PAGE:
\(^{208}\)Tl \(\beta \) decay (\(\tau _{1/2}\) = 3.05 m) induced background can be strongly reduced by tagging the \(\alpha \) particle emitted by the parent nucleus \(^{212}\)Bi (\(\alpha \) decay branching ratio is 36 %): the dead time resulting by vetoing of the detector for ten half-lives of \(^{208}\)Tl after every \(^{212}\)Bi \(\alpha \) decay is negligible (\(<0.5\) %).

  2. 2.

    The background induced by \(^{214}\)Bi \(\beta \) decay (branching ratio=99.98 %) can be strongly reduced by tagging the \(\alpha \) particle emitted by its daughter nucleus \(^{214}\)Po: the dead time resulting by the removal from the recorded spectrum, of the data segment acquired during the ten \(^{214}\)Po half-lives previous to each \(\alpha \) decay is completely neglectable.

  3. 3.

    The \(\alpha + \beta \) pile-up events of the \(^{214}\)Bi \(\rightarrow \) \(^{214}\)Po cascades, given the good time resolution of the detectors, can be resolved in 99 % of the cases.

  4. 4.

    Since the \(^{212}\)Po half-life is much shorter than the time resolution of the detectors, we have assumed to be able to reject 99 % of the \(\alpha + \beta \) pile-up events of the \(^{212}\)Bi \(\rightarrow \) \(^{212}\)Po cascades thanks to the \(\alpha /\beta \) pulse shape discrimination.

As Table 6 shows, with the highly performing detectors proposed in this paper the overall background expected in a ROI of 50 keV centered around the \(Q_{\beta \beta }\) of \(^{100}\)Mo is at the extremely encouraging level of \(10^{-4}\) counts/(keV\(\cdot \)kg\(\cdot \)y).

Table 6 Monte Carlo simulated contribution of the various background sources to the energy region centered on \(^{100}\)Mo \(Q_{\beta \beta }\) for the full detector array (108 CaMoO\(_4\) detectors). The limits in the last column are obtained by applying off-line rejection analyses, as explained in the text

This implies that in the hypothesis of an array of 54 kg of natural CaMoO\(_4\) detectors, the limiting background is the unavoidable \(\beta \beta 2\nu \) continuous spectrum of \(^{48}\)Ca  (about \(10^{-2}\) counts/(keV\(\cdot \)kg\(\cdot \)y)). Even in this case, it is thus possible to reach a sensitivity of \(\sim \) \(10^{24}\) years on the half-life of the \(\beta \beta 0\nu \) of \(^{100}\)Mo in only 1  year of data taking at the Gran Sasso Underground Laboratory – to be compared with the presently available limit on \(^{100}\)Mo (\(1.1\times 10^{24}\) years [50]).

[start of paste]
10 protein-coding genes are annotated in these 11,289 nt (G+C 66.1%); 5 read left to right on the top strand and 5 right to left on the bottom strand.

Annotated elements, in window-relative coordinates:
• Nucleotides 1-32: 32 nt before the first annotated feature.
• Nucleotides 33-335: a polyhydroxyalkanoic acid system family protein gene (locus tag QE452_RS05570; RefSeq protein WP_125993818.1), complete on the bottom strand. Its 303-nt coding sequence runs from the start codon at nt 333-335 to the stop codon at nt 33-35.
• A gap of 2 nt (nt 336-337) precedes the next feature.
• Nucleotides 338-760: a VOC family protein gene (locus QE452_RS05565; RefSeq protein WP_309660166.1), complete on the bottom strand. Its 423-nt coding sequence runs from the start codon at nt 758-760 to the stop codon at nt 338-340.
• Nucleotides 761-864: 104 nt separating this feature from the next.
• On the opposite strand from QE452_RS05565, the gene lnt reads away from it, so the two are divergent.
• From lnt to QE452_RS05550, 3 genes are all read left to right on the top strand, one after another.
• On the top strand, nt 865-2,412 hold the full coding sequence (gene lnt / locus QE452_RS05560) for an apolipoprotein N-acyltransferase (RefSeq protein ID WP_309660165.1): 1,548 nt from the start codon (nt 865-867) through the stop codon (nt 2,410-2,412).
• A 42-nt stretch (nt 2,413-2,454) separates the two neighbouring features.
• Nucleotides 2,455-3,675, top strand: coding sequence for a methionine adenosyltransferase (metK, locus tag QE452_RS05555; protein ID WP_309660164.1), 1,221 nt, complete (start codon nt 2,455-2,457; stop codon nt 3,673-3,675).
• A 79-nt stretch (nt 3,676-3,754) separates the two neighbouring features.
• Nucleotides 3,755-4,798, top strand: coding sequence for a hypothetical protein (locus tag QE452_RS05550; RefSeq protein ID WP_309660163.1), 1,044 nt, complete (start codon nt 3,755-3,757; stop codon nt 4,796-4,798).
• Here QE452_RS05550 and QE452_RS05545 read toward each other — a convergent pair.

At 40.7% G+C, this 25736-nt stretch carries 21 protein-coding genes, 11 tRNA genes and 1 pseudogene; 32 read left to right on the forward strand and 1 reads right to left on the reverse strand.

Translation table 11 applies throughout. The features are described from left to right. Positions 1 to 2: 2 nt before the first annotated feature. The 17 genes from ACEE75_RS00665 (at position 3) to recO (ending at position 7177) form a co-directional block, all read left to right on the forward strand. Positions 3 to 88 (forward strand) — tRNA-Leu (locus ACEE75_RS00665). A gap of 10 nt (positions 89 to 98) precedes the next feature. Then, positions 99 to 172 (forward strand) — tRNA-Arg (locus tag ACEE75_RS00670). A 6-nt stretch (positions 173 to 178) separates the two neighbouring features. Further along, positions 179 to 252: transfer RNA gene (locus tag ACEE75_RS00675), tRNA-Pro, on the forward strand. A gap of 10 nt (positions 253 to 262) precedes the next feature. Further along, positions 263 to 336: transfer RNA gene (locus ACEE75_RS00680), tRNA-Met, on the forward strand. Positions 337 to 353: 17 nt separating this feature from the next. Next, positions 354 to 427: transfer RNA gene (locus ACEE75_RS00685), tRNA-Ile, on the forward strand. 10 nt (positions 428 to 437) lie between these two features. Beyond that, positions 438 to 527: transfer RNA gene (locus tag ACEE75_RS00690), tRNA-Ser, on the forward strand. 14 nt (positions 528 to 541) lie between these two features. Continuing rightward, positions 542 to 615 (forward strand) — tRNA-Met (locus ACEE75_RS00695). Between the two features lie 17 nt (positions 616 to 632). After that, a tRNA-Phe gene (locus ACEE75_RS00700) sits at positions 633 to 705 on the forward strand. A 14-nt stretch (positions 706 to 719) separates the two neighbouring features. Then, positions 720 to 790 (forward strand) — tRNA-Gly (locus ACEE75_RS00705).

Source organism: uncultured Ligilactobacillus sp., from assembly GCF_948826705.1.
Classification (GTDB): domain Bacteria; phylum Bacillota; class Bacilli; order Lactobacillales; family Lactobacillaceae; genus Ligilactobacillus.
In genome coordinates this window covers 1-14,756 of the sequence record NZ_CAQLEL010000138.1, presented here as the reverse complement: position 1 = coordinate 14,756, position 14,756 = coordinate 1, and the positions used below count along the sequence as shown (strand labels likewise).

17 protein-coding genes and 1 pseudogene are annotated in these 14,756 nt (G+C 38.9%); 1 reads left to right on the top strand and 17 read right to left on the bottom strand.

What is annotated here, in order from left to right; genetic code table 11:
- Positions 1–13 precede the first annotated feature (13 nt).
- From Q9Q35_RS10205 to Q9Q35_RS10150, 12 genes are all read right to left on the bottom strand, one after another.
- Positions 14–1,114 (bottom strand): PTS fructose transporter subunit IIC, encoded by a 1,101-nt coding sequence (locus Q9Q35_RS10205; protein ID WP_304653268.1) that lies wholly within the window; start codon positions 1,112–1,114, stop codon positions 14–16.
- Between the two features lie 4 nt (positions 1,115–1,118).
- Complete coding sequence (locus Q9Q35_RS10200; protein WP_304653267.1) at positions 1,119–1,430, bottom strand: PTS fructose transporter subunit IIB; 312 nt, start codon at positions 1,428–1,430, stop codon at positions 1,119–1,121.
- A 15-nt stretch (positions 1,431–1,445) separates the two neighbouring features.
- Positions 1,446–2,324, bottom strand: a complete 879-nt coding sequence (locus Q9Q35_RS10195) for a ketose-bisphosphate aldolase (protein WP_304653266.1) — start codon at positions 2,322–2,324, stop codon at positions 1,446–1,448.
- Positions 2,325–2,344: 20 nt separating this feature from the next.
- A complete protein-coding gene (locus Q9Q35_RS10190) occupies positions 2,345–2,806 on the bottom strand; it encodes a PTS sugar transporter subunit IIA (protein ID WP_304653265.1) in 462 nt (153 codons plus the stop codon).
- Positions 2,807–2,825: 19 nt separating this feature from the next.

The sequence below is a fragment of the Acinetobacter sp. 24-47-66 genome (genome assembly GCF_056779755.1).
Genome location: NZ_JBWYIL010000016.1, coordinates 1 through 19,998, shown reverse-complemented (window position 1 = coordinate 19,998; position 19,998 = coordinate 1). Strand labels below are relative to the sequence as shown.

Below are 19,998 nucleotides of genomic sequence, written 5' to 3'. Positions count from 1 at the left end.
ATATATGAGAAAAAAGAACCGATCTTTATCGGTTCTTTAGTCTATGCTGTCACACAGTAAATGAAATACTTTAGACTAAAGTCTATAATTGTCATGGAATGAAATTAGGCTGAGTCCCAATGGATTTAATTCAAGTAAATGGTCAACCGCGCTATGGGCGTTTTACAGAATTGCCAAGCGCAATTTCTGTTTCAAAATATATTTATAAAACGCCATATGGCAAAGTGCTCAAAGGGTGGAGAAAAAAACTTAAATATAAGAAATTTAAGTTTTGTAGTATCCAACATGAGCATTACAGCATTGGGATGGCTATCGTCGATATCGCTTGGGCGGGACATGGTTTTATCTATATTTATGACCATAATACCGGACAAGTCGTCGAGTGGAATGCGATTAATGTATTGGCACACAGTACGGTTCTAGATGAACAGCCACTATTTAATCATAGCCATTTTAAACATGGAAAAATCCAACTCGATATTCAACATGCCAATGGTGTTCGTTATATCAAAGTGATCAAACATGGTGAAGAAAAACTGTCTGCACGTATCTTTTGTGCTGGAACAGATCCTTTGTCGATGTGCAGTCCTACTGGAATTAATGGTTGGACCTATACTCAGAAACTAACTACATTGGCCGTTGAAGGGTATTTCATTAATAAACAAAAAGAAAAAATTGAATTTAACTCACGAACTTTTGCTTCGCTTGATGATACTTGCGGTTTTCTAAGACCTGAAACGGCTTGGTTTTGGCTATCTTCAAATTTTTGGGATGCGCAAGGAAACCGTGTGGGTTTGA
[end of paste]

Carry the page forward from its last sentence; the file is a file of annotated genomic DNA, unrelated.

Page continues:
In the hypothesis of an array of 54 kg of \(^{40}\)Ca\(^{\mathrm {nat}}\)MoO\(_4\) crystals (isotopically depleted in \(^{48}\)Ca) operated in the same conditions, the estimated sensitivity on the half-life of \(^{100}\)Mo \(\beta \beta 0\nu \) after 1 year of data taking is \(\sim \) \(10^{25}\) years. This shows the tremendous potential of the proposed technique.

7 Other physics measurements with CaMoO\(_4\)

A \(\beta \beta 0\nu \) experiment capable of reaching a high enough sensitivity to deeply explore the IH region of the neutrino mass spectrum will require a mass of the candidate isotope of the order of (or higher than) 1 ton. With an array of CaMoO\(_4\) detectors of this size, interesting topics other than \(\beta \beta 0\nu \) studies may be at reach.